Between each of the cruciform extremities 26 and the body shell I is a substantially triangular structure 28 which comprises a lower formed channel 29 welded to the body shell, an upper channel member 30 and a brace 31. This structure is enclosed by a tail skin 32 as shown in section FIG. 1A.

Upper and lower grills 33 and 34 are fitted to the body for draining and flooding purposes.

FIG. 2 shows the towed body and transducer-complex assembly. Transducer 35, which has a circular vertical wall and flat ends, is supported by a vibration and shock-absorbing mounting flange assembly 36. Flange assembly 36 comprises an inner ring 37 bolted to the underside of the transducer 35 and a segmented outer ring 38, said inner and outer rings being attached one to the other by means of a bonded rubber interface member 39. The transducer and mounting flange is inserted into drum 4 until said flange registers on shoulder 40 which is machined into flange member 11. The transducer assembly is then retained by a plurality of radial bolts 41 which engage tapped holes in flange ll.

Lead ballast is provided by a removable cast form 42 that is shaped to fit in the enclosure below the transducer and to match the outer profile of the body. This ballast is held in place by a plurality of bolts 43 that register with tapped holes in the segmented ring 38. Additional permanent ballast is provided by filling compartment 19 with lead.

The upper side of the transducer 35 has outwardly projecting location dowels 44 that register with dowel cups 45. The dowel cups are lined with vibration absorbing liners 46 and are firmly attached to crossbar members 23 and 24.

A tow point gimbal assembly 47 provides both fore and aft and athwartships pivoting of the tow staff 48 relative to the body. This is accomplished by means of transverse stub shafts 49 on the tow staff which locate in the side plate bearings 50 and axially aligned stub shafts 51 which locate in bearings 52 bored in crossbars 23 and 24.

The electrical pigtail from the tow cable 53 is coiled below the tow point with sufficient length to permit the removal of the towed body. This pigtail enters the transducer through a watertight gland 54 and connects to the transducer circuit by means of a dry plug within the transducer enclosure (not shown). Thus the removal of the transducer may be accomplished by first removing the lead ballast 42, removal of bolts 41 and withdrawal of the transducer to the limit of the coiled pigtail. Gland plate 55 may then be removed from the transducer to provide access to the dry plug which may then be separated to free the transducer from the system.

Compartment I7 is filled with a microballoon/epoxy compound 56 which provides a rugged strongback and impact strength to the body for launching and recovery operations.

This compartment also forms an acoustic reflector to prevent ships noise from entering the body during towing. An acoustic absorber 57 attached to the underside of plate 18 prevents the acoustic beam from becoming distorted by reflector 56.

The hydrodynamic stability of the body is achieved by four end plates 58 which are bolted to the tail fin structure earlier described. These end plates 58 must be designed for acoustic transparency at the particular frequency of operation. In most cases a solid material suitably profiled may be used. This, however, must be selected on the basis of the physical properties of the end plate material, the angle of incidence at which the wave passes, through the end plate and the transmission frequency. These calculations may be based on known theory.

An important benefit of the structure described prevents crossflow of water contained within the body occuring between the flooding and draining ports 33 and 34 and the tow point aperture. This is of course achieved by the fact that drum 4 separates the contained water surrounding the transducer and the tow point area and the contained water in the main structure of the body.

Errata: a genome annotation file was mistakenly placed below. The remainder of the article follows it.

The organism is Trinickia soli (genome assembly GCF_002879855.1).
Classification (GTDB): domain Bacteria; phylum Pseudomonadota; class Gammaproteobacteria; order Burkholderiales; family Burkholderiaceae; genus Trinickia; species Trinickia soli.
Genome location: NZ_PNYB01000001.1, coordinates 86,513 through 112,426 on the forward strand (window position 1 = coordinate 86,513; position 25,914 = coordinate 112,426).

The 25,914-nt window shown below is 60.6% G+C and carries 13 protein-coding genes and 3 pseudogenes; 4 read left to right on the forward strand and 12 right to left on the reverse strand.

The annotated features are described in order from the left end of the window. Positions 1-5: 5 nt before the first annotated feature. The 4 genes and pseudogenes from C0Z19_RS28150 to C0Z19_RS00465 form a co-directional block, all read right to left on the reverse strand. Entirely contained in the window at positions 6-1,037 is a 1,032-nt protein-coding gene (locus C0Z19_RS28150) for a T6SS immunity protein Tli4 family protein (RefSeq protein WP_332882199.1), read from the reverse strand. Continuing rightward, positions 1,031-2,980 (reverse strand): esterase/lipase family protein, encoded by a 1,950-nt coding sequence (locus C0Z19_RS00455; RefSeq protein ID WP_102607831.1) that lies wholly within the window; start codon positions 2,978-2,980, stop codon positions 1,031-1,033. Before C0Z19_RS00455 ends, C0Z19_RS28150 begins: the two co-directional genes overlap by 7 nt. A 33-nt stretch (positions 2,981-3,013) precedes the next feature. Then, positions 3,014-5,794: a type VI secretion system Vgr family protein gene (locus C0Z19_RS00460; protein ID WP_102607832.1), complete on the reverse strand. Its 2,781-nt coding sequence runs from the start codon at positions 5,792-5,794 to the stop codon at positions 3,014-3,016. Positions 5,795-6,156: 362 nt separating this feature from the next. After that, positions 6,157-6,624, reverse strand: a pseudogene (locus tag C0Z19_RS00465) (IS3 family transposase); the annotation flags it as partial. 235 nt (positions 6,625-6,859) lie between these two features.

The invention discussed herein has been described substantially in terms of components used. We do not however wish the said invention to be restricted to the precise arrangement of parts described since this disclosure is intended to explain a workable construction illustrating the concept, and is not for the purpose of limiting the invention to any subsequent embodiment or details thereof.

We claim:

1. A submersible, towable body comprising an acoustically transparent shell. a body support structure in the form of an acoustically transparent compartment within said shell, said acoustically transparent compartment comprising upper and lower flanges and a pair of skins forming a drumlike structure between them so that the compartment is acoustically transparent at least at selected frequencies, and a transducer removably mounted in said compartment.

2. A submersible, towable body according to claim 1, wherein said shell is floodable.

3. A submersible, towable body according to claim I, having a tow point on the body support structure.

4. A submersible, towable body according to claim 1, wherein the polar axis of said compartment is substantially disposed at right angle to the longitudinal axis of said shell.

5. A submersible, towable body according to claim 1, wherein said support structure is a cylindrical drum.

6. A towable body according to claim 5, wherein the extremities of said drum are profiled for mutual registration with the surface of said shell.

7. A submersible, towable body according to claim I, having removable ballast on the lower side of said body support structure.

Patent Citations
Cited PatentFiling datePublication dateApplicantTitle
US3144848 *Apr 16, 1963Aug 18, 1964Knott Sydney TLightweight towed transducer housing
US3224405 *Mar 27, 1961Dec 21, 1965Adair Fergusson Fergus AlexandTowed body for variable depth sonar
Referenced by
Citing PatentFiling datePublication dateApplicantTitle
US6019652 *May 20, 1997Feb 1, 2000Petroleum Geo-Services AsBuoyancy adjustment
U.S. Classification114/245
International ClassificationG10K11/00, G01V1/38, B63G8/42, B63G8/00
Cooperative ClassificationB63G8/42, G10K11/006, G01V1/38
European ClassificationG01V1/38, B63G8/42, G10K11/00G2